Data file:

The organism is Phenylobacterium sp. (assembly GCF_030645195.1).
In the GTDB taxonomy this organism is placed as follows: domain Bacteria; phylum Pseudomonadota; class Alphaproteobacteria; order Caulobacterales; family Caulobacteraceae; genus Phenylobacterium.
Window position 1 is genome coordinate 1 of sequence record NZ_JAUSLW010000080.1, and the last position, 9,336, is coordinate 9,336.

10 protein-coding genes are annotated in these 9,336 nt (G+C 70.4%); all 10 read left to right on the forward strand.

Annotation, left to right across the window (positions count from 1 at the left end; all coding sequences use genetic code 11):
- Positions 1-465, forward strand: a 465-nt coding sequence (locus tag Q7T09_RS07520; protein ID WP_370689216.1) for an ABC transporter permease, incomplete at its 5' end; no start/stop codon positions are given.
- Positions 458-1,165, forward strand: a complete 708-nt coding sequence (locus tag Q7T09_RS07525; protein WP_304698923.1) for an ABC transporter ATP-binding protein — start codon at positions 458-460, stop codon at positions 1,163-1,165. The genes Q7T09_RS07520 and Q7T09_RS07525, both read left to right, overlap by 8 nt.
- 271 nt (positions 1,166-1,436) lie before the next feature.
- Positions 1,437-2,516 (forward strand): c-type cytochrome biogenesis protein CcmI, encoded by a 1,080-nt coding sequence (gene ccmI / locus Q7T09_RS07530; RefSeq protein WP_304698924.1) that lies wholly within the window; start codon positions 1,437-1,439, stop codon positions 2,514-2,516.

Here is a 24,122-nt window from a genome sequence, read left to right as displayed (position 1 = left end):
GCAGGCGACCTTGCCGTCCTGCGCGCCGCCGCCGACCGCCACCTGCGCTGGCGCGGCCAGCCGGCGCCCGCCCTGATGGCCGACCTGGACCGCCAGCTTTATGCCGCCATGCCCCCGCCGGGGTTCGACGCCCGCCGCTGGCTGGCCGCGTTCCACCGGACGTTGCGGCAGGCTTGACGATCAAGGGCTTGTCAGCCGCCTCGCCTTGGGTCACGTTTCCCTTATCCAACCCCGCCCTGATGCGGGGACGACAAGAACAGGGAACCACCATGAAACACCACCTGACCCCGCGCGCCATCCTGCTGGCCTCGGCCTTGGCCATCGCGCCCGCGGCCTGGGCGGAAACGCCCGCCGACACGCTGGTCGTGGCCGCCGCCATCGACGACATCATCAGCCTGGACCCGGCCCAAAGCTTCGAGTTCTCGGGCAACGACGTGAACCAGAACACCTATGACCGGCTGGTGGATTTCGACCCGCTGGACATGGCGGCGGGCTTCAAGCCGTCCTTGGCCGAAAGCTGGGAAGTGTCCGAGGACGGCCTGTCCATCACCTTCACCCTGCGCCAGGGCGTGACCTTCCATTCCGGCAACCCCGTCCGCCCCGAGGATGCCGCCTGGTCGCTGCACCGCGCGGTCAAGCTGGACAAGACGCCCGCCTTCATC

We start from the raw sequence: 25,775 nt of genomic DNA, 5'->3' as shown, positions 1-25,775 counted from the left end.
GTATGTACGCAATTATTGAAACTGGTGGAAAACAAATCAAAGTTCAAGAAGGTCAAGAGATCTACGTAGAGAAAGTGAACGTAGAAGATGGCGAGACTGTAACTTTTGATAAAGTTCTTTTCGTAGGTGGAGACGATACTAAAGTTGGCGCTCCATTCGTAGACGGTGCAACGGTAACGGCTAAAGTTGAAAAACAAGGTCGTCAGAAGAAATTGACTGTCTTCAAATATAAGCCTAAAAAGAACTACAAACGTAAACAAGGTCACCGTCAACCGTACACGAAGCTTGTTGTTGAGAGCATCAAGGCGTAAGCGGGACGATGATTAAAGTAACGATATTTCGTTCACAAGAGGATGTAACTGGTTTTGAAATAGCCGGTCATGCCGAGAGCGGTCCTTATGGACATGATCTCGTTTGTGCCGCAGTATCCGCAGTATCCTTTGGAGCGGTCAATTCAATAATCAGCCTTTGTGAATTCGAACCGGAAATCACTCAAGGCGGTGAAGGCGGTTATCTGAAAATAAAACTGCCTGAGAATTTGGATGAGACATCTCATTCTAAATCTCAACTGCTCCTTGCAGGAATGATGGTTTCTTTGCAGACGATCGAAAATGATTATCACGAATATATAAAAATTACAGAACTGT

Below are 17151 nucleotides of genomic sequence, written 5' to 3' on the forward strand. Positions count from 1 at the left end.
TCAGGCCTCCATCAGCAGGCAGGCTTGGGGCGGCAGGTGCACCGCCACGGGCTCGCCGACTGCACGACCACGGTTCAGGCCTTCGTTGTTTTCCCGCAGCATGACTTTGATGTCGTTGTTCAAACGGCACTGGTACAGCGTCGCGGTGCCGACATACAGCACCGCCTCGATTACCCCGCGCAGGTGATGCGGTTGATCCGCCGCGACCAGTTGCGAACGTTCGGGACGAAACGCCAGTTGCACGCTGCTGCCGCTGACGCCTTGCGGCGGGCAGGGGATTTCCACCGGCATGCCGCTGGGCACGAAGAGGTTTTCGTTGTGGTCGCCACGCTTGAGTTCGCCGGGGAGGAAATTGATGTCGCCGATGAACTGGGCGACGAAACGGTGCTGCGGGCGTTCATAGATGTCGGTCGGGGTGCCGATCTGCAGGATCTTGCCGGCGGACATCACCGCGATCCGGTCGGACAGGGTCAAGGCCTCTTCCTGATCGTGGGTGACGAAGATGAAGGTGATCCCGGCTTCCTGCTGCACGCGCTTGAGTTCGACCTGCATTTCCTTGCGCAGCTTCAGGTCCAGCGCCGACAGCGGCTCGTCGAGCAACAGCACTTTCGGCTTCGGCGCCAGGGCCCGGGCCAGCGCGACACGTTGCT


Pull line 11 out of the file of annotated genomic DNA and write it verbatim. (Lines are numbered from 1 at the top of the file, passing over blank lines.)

GCAGGCGACCTTGCCGTCCTGCGCGCCGCCGCCGACCGCCACCTGCGCTGGCGCGGCCAGCCGGCGCCCGCCCTGATGGCCGACCTGGACCGCCAGCTTTATGCCGCCATGCCCCCGCCGGGGTTCGACGCCCGCCGCTGGCTGGCCGCGTTCCACCGGACGTTGCGGCAGGCTTGACGATCAAGGGCTTGTCAGCCGCCTCGCCTTGGGTCACGTTTCCCTTATCCAACCCCGCCCTGATGCGGGGACGACAAGAACAGGGAACCACCATGAAACACCACCTGACCCCGCGCGCCATCCTGCTGGCCTCGGCCTTGGCCATCGCGCCCGCGGCCTGGGCGGAAACGCCCGCCGACACGCTGGTCGTGGCCGCCGCCATCGACGACATCATCAGCCTGGACCCGGCCCAAAGCTTCGAGTTCTCGGGCAACGACGTGAACCAGAACACCTATGACCGGCTGGTGGATTTCGACCCGCTGGACATGGCGGCGGGCTTCAAGCCGTCCTTGGCCGAAAGCTGGGAAGTGTCCGAGGACGGCCTGTCCATCACCTTCACCCTGCGCCAGGGCGTGACCTTCCATTCCGGCAACCCCGTCCGCCCCGAGGATGCCGCCTGGTCGCTGCACCGCGCGGTCAAGCTGGACAAGACGCCCGCCTTCATC